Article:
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Sam Kennedy knows the Red Sox need to add young talent, but wants to contend at the same time

Red Sox chairman Tom Werner (left) and team president Sam Kennedy at "summer camp" at Fenway park in July.John Tlumacki/Globe Staff

It’s not a rebuild.

Red Sox chief baseball officer Chaim Bloom recently declined to say that his team would contend in 2021. His caution is understandable amidst a 2020 season that represents a disappointment and embarrassment to the Red Sox, as well as an unmasking of the gaps in the team’s base of young pitching talent that left the pitching staff to crumble in the wake of injuries.

Neither Bloom nor anyone else in the organization can say with certainty that the team will be in the postseason hunt by next year. That said, the team has no plans to commit to a multi-year trough.

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The Sox recognize a need to acquire and develop more young talent in order to avoid falling into 2020-level pitfalls. But CEO and president Sam Kennedy said that coming seasons won’t be written off in pursuit of the building of a next core.

“I don’t subscribe to the concept of a long-term rebuild. It’s just not in our ethos. Our track record and focus is to try to put the club in a position to be playing baseball in October year-in and year-out,” said Kennedy. “There have been a lot of successes and a lot of failures. We’ve had incredibly high highs and low lows. But we haven’t had an intentional period of rebuilding, if you will. We’ve had years that have been disappointing, years where we haven’t qualified for the postseason, but that hasn’t been by design.

“What we’ve had is a consistent commitment from [principal owner and Globe owner John Henry and chairman Tom Werner] to the baseball operations that has been unwavering in our 19 years here. That commitment is at the major league level with respect to payroll. In all of those 19 years, we’ve been at or near the top in baseball, international signings, infrastructure-related [spending], scouting, player development. That commitment will never go away as long as John and Tom own and are running the team. That hasn’t changed.”

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Kennedy said the team remains committed to carrying one of the largest big league payrolls moving forward and that it anticipates a willingness to spend in the offseason to address roster holes. Despite revenue losses brought about by the compressed schedule and absence of fans due to the COVID-19 pandemic this year, and the likelihood that crowd constraints may exist next year, Kennedy said that the team was taking “a 10-year, a 20-year view” of the financial landscape.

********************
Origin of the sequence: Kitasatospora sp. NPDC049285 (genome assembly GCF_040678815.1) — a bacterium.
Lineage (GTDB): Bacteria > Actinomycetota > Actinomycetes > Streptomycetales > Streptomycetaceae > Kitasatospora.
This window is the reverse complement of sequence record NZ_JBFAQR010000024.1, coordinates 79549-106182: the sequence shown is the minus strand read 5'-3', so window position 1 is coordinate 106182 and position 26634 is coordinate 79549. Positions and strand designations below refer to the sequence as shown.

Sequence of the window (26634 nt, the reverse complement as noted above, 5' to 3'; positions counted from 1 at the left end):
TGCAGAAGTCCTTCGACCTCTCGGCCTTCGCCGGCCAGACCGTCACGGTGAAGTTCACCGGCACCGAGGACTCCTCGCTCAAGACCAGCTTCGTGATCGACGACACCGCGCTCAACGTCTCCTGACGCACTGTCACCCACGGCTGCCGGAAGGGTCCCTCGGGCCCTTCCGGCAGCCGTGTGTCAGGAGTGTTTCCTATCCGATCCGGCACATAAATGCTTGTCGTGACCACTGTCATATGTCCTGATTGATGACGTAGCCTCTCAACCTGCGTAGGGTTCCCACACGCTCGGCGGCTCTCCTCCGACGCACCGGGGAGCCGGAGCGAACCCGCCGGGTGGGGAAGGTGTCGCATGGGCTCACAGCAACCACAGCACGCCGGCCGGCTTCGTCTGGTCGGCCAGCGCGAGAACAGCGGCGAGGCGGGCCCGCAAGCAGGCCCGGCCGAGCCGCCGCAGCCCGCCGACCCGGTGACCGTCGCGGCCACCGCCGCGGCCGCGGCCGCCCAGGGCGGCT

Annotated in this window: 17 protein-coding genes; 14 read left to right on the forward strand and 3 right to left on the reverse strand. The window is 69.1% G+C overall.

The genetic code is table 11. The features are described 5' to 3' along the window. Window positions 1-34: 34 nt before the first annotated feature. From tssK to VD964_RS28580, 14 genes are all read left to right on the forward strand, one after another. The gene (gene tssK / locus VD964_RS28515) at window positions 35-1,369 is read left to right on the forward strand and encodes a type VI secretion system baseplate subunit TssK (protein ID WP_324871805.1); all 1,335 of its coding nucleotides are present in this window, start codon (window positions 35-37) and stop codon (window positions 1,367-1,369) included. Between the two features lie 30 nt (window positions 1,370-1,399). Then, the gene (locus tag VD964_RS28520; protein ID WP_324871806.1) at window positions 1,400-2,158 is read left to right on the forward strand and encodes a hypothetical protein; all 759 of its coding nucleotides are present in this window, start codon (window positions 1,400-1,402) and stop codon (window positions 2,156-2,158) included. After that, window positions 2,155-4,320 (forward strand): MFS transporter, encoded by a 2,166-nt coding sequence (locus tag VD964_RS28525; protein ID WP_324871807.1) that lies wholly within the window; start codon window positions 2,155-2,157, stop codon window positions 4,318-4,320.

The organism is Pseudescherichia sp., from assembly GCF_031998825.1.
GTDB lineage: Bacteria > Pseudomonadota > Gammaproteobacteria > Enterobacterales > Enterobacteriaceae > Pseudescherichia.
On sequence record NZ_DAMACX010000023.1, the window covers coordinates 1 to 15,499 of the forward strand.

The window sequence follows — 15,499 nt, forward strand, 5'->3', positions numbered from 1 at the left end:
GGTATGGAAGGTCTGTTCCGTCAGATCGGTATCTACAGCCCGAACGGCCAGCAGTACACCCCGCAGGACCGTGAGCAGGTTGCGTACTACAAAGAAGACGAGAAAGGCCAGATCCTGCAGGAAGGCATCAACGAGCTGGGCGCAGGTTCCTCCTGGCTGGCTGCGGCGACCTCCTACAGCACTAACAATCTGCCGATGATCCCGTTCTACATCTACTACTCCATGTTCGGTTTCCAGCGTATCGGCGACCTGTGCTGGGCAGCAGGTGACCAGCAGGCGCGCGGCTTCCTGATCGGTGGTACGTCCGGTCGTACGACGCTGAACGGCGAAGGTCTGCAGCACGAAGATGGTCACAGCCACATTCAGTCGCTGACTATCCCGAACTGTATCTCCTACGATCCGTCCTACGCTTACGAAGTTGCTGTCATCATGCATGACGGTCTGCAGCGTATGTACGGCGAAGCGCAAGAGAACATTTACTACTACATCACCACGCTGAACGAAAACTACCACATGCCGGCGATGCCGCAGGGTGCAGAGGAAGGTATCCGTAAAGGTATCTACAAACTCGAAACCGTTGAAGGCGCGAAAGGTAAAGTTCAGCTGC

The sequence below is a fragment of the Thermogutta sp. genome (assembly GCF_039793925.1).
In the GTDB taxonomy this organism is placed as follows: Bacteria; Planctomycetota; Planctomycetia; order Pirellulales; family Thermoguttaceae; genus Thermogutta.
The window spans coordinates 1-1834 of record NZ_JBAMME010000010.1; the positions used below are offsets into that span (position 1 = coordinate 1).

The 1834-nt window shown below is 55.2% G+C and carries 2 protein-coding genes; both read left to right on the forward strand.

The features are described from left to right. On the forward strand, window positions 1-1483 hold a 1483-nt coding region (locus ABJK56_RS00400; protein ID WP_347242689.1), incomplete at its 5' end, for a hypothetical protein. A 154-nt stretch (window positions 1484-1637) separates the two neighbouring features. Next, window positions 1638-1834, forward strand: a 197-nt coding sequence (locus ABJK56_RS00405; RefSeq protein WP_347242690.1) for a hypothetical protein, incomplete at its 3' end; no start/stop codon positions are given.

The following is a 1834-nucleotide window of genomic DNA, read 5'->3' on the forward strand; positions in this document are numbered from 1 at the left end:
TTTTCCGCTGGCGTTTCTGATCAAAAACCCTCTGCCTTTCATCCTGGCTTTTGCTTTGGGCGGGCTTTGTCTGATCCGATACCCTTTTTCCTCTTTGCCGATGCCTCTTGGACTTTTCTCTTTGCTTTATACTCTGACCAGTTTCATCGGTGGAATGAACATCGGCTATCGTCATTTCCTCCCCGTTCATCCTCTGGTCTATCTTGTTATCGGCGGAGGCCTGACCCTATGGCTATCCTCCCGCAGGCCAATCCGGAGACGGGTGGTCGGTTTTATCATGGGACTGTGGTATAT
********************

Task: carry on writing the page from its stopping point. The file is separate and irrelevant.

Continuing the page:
“Does that mean we’re going to quote-unquote go for it with huge expenditures in free agency every year? No, that’s not what that means,” said Kennedy. “It means we’re continually working to build and sustain a competitive team year-in and year-out. We hope that we’ll be much more competitive in 2020 as the days in front of us unfold. We are certain, if we aren’t, that we will rebound and be back and be competitive in ’21 and ’22 and ’23. That’s our commitment and we’re going to continue to honor it.”

Of course, the team’s 8-18 start in a year where they traded Mookie Betts and David Price just before the start of spring training creates natural skepticism about the team’s perennial commitment to compete. That skepticism is amplified by the fact that the Sox gave up two key big league contributors and received just one major leaguer (outfielder Alex Verdugo) while also acquiring two prospects (Jeter Downs and Connor Wong) who are unlikely to reach the big leagues this year.

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Kennedy said he still viewed the deal as a “perfect example” of an effort to balance short-term and long-term interests, a willingness not only to add a good big leaguer in Verdugo but also to help patch some of the talent gaps that existed in the system. Even so, the performance of Betts — hitting .294/.363/.627 with nine homers for a Dodgers team that has the best record in baseball — hasn’t been lost on his former team.

“We’re really excited about the arrival of Alex Verdugo and Jeter Downs and Connor Wong. That trade will be judged a few years from now,” said Kennedy. “Living in the moment, is it difficult to watch Mookie Betts going off in Los Angeles? Yes. Of course it is.”

That pain will only be diminished over time if the Red Sox prove in their coming decisions that the deal was a first step in re-establishing sustainable championship ambitions — presumably, without the sort of multi-year descent into competitive irrelevance that other teams with large payrolls such as the Phillies, Giants, and Tigers have endured.

Is that possible? Is the vision of “sustainability” compatible with a competitive team by next year?

“Putting a timetable on things is really difficult, so we don’t do that. But the objective at the forefront of our operations is to build a team that’s competitive each and every year to try to get to October and ultimately compete for a championship. There is a hunger and desire for that fifth ring, the sixth ring, the seventh ring that fuels ownership and will never go away,” said Kennedy. “We’re going to do everything we can to build a deep and talented baseball system. We’ve got work to do. That work is ongoing right now. … But the commitment from ownership will be there.”

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Alex Speier can be reached at alex.speier@globe.com. Follow him on Twitter at @alexspeier.